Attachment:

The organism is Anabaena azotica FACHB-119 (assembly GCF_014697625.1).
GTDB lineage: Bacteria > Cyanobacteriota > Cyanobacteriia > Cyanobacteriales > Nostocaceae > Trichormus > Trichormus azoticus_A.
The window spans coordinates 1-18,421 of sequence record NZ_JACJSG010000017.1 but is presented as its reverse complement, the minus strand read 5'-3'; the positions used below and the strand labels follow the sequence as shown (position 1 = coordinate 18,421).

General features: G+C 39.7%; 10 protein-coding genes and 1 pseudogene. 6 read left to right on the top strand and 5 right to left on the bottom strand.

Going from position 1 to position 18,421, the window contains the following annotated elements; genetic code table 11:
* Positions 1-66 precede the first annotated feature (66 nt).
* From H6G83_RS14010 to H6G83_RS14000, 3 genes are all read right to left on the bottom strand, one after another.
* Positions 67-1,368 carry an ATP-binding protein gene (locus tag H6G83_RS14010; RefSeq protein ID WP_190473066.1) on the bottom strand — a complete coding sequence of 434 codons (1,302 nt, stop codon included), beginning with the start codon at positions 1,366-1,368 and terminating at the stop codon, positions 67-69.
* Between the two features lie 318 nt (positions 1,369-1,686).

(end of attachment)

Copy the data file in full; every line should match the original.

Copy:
The organism is Anabaena azotica FACHB-119 (assembly GCF_014697625.1).
GTDB lineage: Bacteria > Cyanobacteriota > Cyanobacteriia > Cyanobacteriales > Nostocaceae > Trichormus > Trichormus azoticus_A.
The window spans coordinates 1-18,421 of sequence record NZ_JACJSG010000017.1 but is presented as its reverse complement, the minus strand read 5'-3'; the positions used below and the strand labels follow the sequence as shown (position 1 = coordinate 18,421).

General features: G+C 39.7%; 10 protein-coding genes and 1 pseudogene. 6 read left to right on the top strand and 5 right to left on the bottom strand.

Going from position 1 to position 18,421, the window contains the following annotated elements; genetic code table 11:
* Positions 1-66 precede the first annotated feature (66 nt).
* From H6G83_RS14010 to H6G83_RS14000, 3 genes are all read right to left on the bottom strand, one after another.
* Positions 67-1,368 carry an ATP-binding protein gene (locus tag H6G83_RS14010; RefSeq protein ID WP_190473066.1) on the bottom strand — a complete coding sequence of 434 codons (1,302 nt, stop codon included), beginning with the start codon at positions 1,366-1,368 and terminating at the stop codon, positions 67-69.
* Between the two features lie 318 nt (positions 1,369-1,686).